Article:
David R. Harding
- Senior Scientist, Laboratory for Laser Energetics
- Professor of Chemical Engineering (secondary appointment)
PhD, Cambridge, England, 1986
250 East River Road
Harding, D.R.; Bonion, M.J.; Sweet, W.; Schoff, M.; Greenwood, A.; Satoh, N.; Takagi, M.; Nikroo, A., "Properties of Vapor-Deposited and Solution-Processed Targets for Laser-Driven Inertial Confinement Fusion Experiments," Matter and Radiation at Extremes, 2018, 3, 6, 312-321.
Chock, B.P.; Harding, D.R.; Jones, T.B., "Using Digital Microfluidics to Dispense, Combine, and Transport Low-Surface-Energy Fluids," Fusion Science & Technology, 2018, 73, 2, 237-247.
Viza, N.D.; Harding, D.R., " Performance of Different "Lab-On-Chip" Geometries for Making Double Emulsions to Form Polystyrene Schells," Fusion Science & Technology, 2018, 73, 2, 248-257.
Goncharov, V.N.; Regan, S.P.; Campbell, E.M.; Sangster, T.C.; Radha. P.B.; Myatt, J.F.; Frouls, D.H.; Betti, R,; Boehly, T.R.; Delettrez, J.A.; Edgell, D.H.; Epstein, R.; Forrest, C.J.; Glebov, V.Y.; Harding, D.R.; et al, "National Direct-Drive Program on OMEGA and the National Ignitions Facility,' Plasma Physics and Controlled Fusion, 2017, 59, 1SI (Special Issue).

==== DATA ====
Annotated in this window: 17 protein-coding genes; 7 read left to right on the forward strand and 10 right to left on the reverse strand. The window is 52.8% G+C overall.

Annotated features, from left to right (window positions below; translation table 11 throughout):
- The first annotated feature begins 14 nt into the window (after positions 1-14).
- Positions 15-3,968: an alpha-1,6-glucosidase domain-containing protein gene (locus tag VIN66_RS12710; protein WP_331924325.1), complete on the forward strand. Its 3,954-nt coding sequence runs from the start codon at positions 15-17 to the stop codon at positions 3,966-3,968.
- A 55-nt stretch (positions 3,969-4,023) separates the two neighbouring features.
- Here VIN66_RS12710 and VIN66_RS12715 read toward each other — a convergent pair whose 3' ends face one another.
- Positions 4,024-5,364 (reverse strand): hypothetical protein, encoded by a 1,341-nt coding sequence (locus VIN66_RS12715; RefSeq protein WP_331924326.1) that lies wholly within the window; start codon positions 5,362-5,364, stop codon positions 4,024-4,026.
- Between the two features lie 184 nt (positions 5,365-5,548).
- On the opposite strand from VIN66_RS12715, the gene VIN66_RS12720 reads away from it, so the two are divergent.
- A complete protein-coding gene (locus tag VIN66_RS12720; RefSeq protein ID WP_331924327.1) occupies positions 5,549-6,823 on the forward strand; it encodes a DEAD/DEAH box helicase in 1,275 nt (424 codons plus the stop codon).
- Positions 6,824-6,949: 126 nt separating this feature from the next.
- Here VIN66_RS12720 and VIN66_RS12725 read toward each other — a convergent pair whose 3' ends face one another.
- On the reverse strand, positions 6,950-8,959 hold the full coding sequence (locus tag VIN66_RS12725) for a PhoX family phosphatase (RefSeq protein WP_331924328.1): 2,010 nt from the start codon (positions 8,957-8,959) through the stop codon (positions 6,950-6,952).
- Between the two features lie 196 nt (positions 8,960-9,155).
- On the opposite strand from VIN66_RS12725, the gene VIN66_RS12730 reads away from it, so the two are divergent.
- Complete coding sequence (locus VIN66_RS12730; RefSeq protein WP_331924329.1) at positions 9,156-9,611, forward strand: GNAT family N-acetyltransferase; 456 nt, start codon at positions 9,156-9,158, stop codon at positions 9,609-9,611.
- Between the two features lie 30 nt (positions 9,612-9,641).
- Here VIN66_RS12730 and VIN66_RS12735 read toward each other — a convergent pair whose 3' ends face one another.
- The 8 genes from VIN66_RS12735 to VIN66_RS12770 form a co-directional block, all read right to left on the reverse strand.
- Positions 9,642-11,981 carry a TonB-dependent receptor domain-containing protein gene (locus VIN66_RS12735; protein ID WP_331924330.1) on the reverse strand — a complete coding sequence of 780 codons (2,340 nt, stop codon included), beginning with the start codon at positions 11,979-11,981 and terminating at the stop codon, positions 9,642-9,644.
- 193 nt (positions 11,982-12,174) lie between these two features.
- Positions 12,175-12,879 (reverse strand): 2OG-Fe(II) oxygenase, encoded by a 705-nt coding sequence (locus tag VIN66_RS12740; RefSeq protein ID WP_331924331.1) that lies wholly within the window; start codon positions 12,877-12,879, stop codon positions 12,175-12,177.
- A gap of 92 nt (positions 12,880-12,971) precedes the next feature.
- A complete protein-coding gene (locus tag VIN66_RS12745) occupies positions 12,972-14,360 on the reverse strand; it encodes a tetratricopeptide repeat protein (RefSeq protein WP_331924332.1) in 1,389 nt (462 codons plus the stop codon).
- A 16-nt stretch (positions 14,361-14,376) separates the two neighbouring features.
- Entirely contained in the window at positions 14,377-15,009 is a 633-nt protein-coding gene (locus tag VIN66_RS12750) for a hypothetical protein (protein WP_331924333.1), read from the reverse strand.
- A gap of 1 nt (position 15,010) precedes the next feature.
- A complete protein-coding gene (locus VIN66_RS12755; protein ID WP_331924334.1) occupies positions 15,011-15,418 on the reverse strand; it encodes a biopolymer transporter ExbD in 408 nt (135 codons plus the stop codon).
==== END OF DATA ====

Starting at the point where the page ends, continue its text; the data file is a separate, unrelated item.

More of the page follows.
Harding, D.R.; Whitaker, D.; Fella, C., "Growth of a Solid D-T Crystal form the Liquid Inside Inertial Confinement Fusion Targets," Fusion Science and Technologyy, 2016, 70, 2-173-183.
Bernat, T.P.; Petta, N.; Kozioziemski, B.; Harding, D.R., "Zinc-Nucleated D-2 and H-2 Crystal Formation from their Liquids," Fusion Science and Technology, 2016, 70, 2-196-205.
My research is defined by a specific application: development of a suitable fuel for nuclear fusion, specifically, inertial confinement fusion. This effort requires research in several technical disciplines: vapor deposition and microfluidics, technologies that are used to make polymer capsules that contain the fusion fuel; and cryogenics and condensed matter physics, to study the crystal-growth mechanism, structure and properties of the deuterium-tritium fusion fuel. An emphasis of this research is to scale current technologies for mass production, to support an inertial fusion energy program. The most challenging aspect of this work is to determine how to deliver the cryogenic fuel, which is at a temperature of -255oC, into a reactor where the temperature will be over 5000oC, without affecting the fuel!
- Cryogenic Properties of Solid Deuterium and Tritium
- Thin-Film Deposition
- Microfluidic Processes